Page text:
Andrey (azangru) wrote,
Andrey
azangru

An attempt to formalize developer seniority levels by GitLab (from a job ad):

How we define our levels

Junior Frontend Engineer

Typically equates to less than 2 years of experience


  • Technical Skills

    • Needs guidance writing modular and maintainable code

    • Has less experience with HTML, CSS & JavaScript


  • Code quality

    • Leaves code in substantially better shape than before

    • Needs prompting to fix bugs/regressions


  • Communication

    • Needs help to manage time effectively

    • Participates in frontend technical conversations


  • Performance & Scalability

    • Needs help writing production-ready code

    • Has little to no experience writing large scale apps


Intermediate Frontend Engineer

Typically equates to 2 to 4 years of experience


  • Technical Skills

    • Needs minimal guidance to write modular, well-tested, and maintainable code


  • Leadership

    • Propose new ideas, needs guidance in performing feasibility analyses and scoping the work

    • Capable of leading medium sized features, bug fixes, and integrations with limited guidance from leads or seniors (Eg. Begin to show architectural perspective)

    • Should be striving to make the entire team more productive through their efforts. This might be through mentoring junior developers, or by improving the team's process, documentation, testing or tooling in a way that helps everyone in the team be more effective.


  • Code quality

    • Leave code in better shape than before (Eg. Leave tests in better shape than before: faster, more reliable, more comprehensive, etc.)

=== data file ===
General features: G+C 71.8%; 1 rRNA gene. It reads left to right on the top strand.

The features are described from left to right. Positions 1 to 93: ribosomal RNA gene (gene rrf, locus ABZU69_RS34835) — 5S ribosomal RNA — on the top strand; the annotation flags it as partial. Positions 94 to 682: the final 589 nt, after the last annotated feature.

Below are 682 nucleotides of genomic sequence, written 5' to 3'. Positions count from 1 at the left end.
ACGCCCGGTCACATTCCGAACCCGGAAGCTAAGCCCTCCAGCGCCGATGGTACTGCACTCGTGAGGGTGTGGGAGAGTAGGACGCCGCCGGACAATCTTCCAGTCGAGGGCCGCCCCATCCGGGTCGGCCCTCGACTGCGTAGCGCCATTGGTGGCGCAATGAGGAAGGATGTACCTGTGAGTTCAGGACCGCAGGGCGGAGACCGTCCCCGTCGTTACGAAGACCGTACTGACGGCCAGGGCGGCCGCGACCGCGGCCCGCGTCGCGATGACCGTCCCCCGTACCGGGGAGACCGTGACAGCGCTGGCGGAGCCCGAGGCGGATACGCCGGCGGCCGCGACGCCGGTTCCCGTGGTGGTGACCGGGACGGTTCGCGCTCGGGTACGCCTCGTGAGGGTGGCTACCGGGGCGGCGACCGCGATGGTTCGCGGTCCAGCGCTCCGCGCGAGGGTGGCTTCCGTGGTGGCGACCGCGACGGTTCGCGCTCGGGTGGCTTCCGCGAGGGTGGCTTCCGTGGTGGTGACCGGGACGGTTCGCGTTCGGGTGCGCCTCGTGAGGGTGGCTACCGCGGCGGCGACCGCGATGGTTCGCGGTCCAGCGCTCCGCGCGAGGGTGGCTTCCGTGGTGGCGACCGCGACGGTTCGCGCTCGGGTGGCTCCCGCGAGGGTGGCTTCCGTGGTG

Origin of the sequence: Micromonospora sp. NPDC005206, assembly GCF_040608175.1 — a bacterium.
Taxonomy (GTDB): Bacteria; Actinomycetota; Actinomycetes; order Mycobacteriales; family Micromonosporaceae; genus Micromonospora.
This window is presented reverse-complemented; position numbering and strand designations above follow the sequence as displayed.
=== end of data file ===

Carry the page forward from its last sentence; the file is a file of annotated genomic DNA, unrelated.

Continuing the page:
• Strive to reduce complexity contained as much as possible: if a feature is complex, that's sometimes unavoidable, but Intermediate Developers show that they can reduce or mitigate complexity in their changes


    • Fix bugs/regressions without much prompting from team

    • Monitor overall code quality/build failures


  • Communication

    • Provide thorough and timely code feedback for peers, generally leaving minimal work for later reviews / maintainers

    • Able to communicate on technical topics and present ideas to the rest of the team

    • Proactive in asking for guidance from others when needed

    • Keep issues up-to-date with progress


  • Performance & Scalabilty

    • Writes production-ready code with minimal assistance

    • Fixes performance issues on GitLab.com with minimal guidance using our existing tools, and identify areas of improvements where needed


Senior Frontend Engineer

Typically equates to 4+ years of experience


  • Technical Skills

    • Write modular, well-tested, and maintainable code


  • Leadership

    • Propose new ideas, performing feasibility analyses and scoping the work

    • Capable of leading complicated features, bug fixes, and integrations with limited guidance from leads (Eg. Begin to show architectural perspective)

    • Should make the entire team more productive through their efforts. This might be through mentoring junior developers, or by improving the team's process, documentation, testing or tooling in a way that helps everyone in the team be more effective.


  • Code quality

    • Leave code in substantially better shape than before (Eg. Keep complexity contained as much as possible, Leave tests in better shape than before)

    • Fix bugs/regressions quickly

    • Monitor overall code quality/build failures


  • Communication

    • Provide thorough and timely code feedback for peers, leaving minimal work for later reviews / maintainers

    • Able to communicate clearly on technical topics and present ideas to the rest of the team

    • Keep issues up-to-date with progress


  • Performance & Scalability

    • Excellent at writing production-ready code with little assistance

    • Are able to fix performance issues on GitLab.com with minimal guidance using our existing tools, and improve those tools where needed




It doesn’t all quite make sense (e.g. junior developer, despite all the listed shortcomings requiring babysitting, somehow manages to ”leave code in substantially better shape than before”), but is an interesting exercise nonetheless.
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